Like all wartime Allied sideshows except the invasion of Palestine (which was conceived and executed with a thoroughness born of experience, in good fighting conditions against an enemy already close to collapse), the Italian campaign went horribly wrong before it went at all right, and by 1918 the it was looking like a very expensive Allied mistake.  An almost continuous series of Italian offensives, many of them ordered in support of Allied operations elsewhere, failed to achieve anything except massive expenditure of lives and resources.  Meanwhile the Austro-Hungarian Army remained largely untroubled in its mountain strongholds, and brought Italy to the brink of defeat whenever it was given enough German support to mount an attack of its own.  By the end of 1917 the Allies were diverting resources from the Western Front to shore up Italian defences, while the Central Powers were on the brink of a breakthrough into the Italian heartlands.

Fast forward to the spring of 1918, and the situation has changed. The Italian line at the River Piave has held, thanks to the arrival of troops and equipment from France and Britain, along with a thorough reorganisation of an Italian Army under new command. The Austro-Hungarian Army has meanwhile lost its German reinforcements, withdrawn to fight on the Western Front, leaving it to hold forward positions with levels of manpower, supplies, equipment and morale that reflected the Empire’s crumbling chaos. In other words, the Allies had started taking the Italian Front seriously and Germany, which had followed Austria-Hungary into the War as a coalition ally, was treating it as a sideshow.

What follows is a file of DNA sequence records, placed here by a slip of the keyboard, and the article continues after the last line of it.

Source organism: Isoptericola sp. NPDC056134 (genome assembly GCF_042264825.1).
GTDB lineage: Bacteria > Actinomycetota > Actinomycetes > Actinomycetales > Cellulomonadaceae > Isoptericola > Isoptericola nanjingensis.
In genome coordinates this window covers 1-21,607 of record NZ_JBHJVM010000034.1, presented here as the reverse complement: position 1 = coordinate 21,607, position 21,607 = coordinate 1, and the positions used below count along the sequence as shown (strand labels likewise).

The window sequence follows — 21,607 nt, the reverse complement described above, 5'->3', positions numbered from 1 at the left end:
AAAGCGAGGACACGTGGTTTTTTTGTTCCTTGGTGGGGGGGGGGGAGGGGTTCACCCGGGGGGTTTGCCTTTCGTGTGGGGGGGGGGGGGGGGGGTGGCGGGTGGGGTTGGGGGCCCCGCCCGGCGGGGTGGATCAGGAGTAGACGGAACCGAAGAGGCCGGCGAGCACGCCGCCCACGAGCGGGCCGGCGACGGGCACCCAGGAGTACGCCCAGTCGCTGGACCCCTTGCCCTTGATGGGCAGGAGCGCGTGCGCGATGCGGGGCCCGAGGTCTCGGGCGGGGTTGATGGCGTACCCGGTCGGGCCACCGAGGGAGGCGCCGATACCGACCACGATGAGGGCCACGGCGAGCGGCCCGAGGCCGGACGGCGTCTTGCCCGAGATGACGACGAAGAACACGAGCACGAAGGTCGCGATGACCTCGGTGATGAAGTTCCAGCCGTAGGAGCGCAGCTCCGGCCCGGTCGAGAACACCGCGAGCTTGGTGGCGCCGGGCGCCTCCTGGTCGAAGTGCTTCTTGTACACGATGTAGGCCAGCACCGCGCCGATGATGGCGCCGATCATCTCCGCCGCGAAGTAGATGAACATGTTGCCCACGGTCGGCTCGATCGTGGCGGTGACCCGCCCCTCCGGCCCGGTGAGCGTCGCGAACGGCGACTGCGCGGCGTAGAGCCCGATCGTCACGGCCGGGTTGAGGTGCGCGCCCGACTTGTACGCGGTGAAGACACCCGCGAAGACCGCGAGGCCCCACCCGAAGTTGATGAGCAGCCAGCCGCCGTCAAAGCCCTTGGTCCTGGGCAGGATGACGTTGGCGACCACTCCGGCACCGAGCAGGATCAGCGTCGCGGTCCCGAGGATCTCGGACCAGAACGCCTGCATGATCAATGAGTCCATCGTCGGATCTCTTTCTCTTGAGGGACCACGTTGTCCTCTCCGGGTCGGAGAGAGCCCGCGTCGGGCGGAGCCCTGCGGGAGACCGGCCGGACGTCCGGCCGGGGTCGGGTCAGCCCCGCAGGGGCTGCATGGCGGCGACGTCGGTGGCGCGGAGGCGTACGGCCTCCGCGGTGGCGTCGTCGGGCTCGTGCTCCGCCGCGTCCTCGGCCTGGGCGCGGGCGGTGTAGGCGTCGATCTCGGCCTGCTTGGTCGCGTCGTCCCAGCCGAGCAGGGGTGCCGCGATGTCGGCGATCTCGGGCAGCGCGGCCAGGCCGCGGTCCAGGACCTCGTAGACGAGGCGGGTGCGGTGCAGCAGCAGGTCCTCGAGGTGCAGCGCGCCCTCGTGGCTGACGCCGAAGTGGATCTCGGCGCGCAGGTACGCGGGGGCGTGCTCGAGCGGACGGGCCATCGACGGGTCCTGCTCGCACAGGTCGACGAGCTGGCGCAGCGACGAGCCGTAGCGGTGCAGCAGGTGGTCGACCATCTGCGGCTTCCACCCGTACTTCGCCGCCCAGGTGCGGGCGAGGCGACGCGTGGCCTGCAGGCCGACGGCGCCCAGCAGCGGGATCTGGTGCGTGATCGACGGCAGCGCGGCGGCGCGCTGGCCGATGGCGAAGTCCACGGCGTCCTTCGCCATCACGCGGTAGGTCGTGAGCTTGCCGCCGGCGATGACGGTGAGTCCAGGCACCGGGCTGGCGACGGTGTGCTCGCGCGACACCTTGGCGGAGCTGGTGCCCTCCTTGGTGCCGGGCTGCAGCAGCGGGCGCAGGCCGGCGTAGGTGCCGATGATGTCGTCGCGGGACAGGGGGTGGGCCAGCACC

Italian soldiers at the Piave in 1918 – in much better shape now Allied supplies had arrived.

I’ve talked before about the extent to which Austria-Hungary’s war effort had come to depend on Germany (31 March, 1917: The Right Charlie), and about the Empire’s internal disintegration under wartime pressures (24 January, 1918: All We Are Saying…).  By the time its spring offensive on the Western Front was being prepared in early 1918, the German Third Supreme Command recognised that Austria-Hungary was probably doomed to extinction and certainly offered no positive help as an ally.  Its response, bang in character, was to treat Vienna as a chattel, and Austria-Hungary – like Greece, Portugal, Romania or any other country abused by belligerents as a sideshow chattel – soon found itself hung out to dry for the benefit of its masters.